Given these circumstances, some unemployed gentile believers presumably entertained themselves by having sex with other congregation members. Their promiscuity arose from within the congregation rather than with non-believers outside of it.
Taking Advantage of a “Brother”
Technically, minus my inclusive English translation, the person wronged is a “brother” (adelphos) rather than a “sister” (adelphe), which seems odd and not typically what one might expect given that Paul is discussing sexual relationships.
Since 1 Thessalonians 4:6 appears to be technically a male transgressing and taking advantage of another male, it has been argued that this refers to business dealings; but this interpretation does not fit the context. Others suggest that Paul is forbidding homoerotic relationships in the congregation. Elsewhere, Paul warns believers against same sex erotic activities, which he considers a vice practiced by unconverted Gentiles (1 Cor. 6:9-11; Rom. 1:24-27; cf. 1 Tim. 1:10). But if this is what is meant here, the meaning in 1 Thessalonians 4:6 still seems to be broader than this due to the notion that a brother is taking advantage of (pleonektein: cheating, exploiting, or otherwise wronging) another brother.
Perhaps a better explanation is this: In the patriarchal world Paul lived in, if a husband’s wife had sexual relationships with another man, this act was interpreted as wronging the husband of his property and rightful possession (e.g., Exodus 20:14-15). F. F. Bruce notes that the word pleonektein (“take advantage of”) in 1 Thess 4:6 suggests the idea of “greed for property,” and Pauline sources occasionally combine the word with porneia or impurity elsewhere (1 Corinthians 5:10-11; Ephesians 4:19; 5:3-5). Although Bruce thinks the “brother” was wronged because his wife was violated (adultery), he also rightly suggests that the violated person could be “another member of the brother’s household.”
If the brother who was wronged was the head of his household and not poor, his household might include wife, daughters, sons, female and male slaves, and perhaps some other relatives. His “property” would be violated if the offender had sex with any of the members of his household. Two examples will suffice.
Example 1: The notion of taking advantage of someone seems to have special relevance for what a person with power might do to someone without power, such as a free brother in Christ sexually exploiting a fellow believer who happens to be a slave.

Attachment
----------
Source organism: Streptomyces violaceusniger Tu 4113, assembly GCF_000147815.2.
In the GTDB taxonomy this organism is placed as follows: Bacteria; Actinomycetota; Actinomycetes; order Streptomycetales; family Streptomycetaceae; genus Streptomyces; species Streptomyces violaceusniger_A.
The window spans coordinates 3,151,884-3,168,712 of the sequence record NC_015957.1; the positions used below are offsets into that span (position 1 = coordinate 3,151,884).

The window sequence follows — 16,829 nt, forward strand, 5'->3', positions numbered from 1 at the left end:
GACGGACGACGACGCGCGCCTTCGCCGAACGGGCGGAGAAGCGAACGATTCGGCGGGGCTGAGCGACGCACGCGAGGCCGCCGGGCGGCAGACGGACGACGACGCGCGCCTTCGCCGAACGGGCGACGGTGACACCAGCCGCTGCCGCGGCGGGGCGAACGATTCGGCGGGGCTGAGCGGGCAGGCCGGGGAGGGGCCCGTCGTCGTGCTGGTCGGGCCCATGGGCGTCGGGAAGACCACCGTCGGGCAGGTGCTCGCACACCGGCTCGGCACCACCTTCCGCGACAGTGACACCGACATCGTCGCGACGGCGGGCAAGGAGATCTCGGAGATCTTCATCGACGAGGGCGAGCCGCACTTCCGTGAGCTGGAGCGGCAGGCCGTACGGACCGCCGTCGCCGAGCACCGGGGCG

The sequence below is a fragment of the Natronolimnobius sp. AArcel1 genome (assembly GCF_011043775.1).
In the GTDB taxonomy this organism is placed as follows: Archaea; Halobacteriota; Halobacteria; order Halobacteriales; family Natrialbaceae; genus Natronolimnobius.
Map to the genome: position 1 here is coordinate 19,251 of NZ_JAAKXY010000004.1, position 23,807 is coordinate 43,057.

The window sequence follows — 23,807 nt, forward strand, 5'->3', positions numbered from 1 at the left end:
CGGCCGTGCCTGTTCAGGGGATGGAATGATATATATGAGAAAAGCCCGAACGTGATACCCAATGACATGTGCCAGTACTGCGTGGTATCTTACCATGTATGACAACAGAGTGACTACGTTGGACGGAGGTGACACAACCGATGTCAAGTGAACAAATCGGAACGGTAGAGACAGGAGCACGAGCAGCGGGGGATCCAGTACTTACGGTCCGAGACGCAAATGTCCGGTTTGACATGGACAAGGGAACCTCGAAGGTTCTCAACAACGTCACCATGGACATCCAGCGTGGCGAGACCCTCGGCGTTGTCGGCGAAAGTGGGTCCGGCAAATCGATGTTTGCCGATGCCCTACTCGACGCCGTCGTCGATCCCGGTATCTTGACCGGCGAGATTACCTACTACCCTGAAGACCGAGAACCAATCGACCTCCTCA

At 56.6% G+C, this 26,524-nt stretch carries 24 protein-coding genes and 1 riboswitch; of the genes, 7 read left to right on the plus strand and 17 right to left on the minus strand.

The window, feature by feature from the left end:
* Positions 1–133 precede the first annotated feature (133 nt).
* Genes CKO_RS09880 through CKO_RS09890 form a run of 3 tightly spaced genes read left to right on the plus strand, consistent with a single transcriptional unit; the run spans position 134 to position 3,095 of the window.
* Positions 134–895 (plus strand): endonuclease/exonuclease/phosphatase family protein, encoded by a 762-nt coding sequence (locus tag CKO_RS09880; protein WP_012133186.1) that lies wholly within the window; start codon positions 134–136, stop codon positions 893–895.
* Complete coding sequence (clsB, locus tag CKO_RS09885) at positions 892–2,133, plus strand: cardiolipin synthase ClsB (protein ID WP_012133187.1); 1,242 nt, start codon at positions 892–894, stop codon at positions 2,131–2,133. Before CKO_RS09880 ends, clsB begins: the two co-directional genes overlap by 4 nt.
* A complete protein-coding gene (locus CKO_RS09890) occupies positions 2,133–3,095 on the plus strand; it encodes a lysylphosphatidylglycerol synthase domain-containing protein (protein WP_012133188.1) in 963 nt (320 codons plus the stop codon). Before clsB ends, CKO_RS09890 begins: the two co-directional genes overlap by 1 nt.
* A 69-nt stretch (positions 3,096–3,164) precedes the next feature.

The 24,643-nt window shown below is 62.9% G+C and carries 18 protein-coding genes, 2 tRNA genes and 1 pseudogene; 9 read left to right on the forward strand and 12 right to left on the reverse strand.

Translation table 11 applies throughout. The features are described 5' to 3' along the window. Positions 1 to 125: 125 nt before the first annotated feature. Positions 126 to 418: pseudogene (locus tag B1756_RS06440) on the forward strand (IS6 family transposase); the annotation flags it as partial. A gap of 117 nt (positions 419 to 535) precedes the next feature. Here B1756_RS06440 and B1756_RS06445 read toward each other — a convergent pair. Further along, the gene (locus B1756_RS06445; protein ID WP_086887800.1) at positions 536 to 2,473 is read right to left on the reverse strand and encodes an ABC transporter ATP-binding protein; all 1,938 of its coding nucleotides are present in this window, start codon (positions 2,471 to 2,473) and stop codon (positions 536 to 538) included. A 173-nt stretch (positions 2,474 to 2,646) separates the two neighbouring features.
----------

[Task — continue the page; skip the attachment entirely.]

Example 2: If a daughter lost her virginity outside of marriage, both her father and her future husband would be cheated, violated of their rightful possession because the deflowered daughter loses her value. She would no longer be a new commodity, but a used and damaged product (See examples in Pliny Epistle 1.14; Philo Special Laws 3.79-82; Deuteronomy 22:13-21).
All the same, Paul is saying here that when a believer (whether married or single, since no qualification is given) has sex with anyone from another believer’s household, this is trespass, pleonektein, and porneia. We also learned from 1 Corinthians 6 in Part 1 that sex with those outside the Christ-community is also porneia, and in 1 Corinthians 7, celibacy is to be the norm for singles unless they get married. Similar to other Jews of his time, then, Paul among other things connects porneia with extra-marital and premarital sex.
 As with the first instalment, this study is derived from “What is Sex? Christians and Erotic Boundaries,” appears in C. K. Robertson, ed., Religion and Sexuality: Passionate Debates (New York: Peter Lang, 2006), 27–63.
 George P. Carras, “Jewish Ethics and Gentile Converts: Remarks on 1 Thes 4,3–8,” in The Thessalonian Correspondence, ed. R. Collins (Uitgeverij Peeters Leuven: Leuvan University Press, 1990), 306–315. Also notice Bauer, Danker, Arndt, and Gingrich’s Greek lexicon (BDAG) under σκεῦος (p. 928).
 See examples in Karl Donfried, “The Cults of Thessalonica and The Thessalonian Correspondence,” New Testament Studies 31 (1985) 336–56.
 See e.g., Robert A. J. Gagnon, The Bible and Homosexual Practice: Text and Hermeneutics (Nashville: Abingdon, 2002); Richard B. Hays, Moral Vision of the New Testament (San Francisco: HarperOne, 1996), 379-406.
 Cf. L. William Countryman, Dirt, Greed & Sex: Sexual Ethics in the New Testament and their Implications for Today (London: SCM Press, 1989), 109, 147-67, 175-81, 190-220; Brian S. Rosner, Paul, Scripture, and Ethics: A Study of 1 Corinthians 5-7 (Grand Rapids: Baker, 1994), 159-160.
 F. F. Bruce, 1 & 2 Thessalonians, Word Biblical Commentary (Waco: Word, 1982), 84.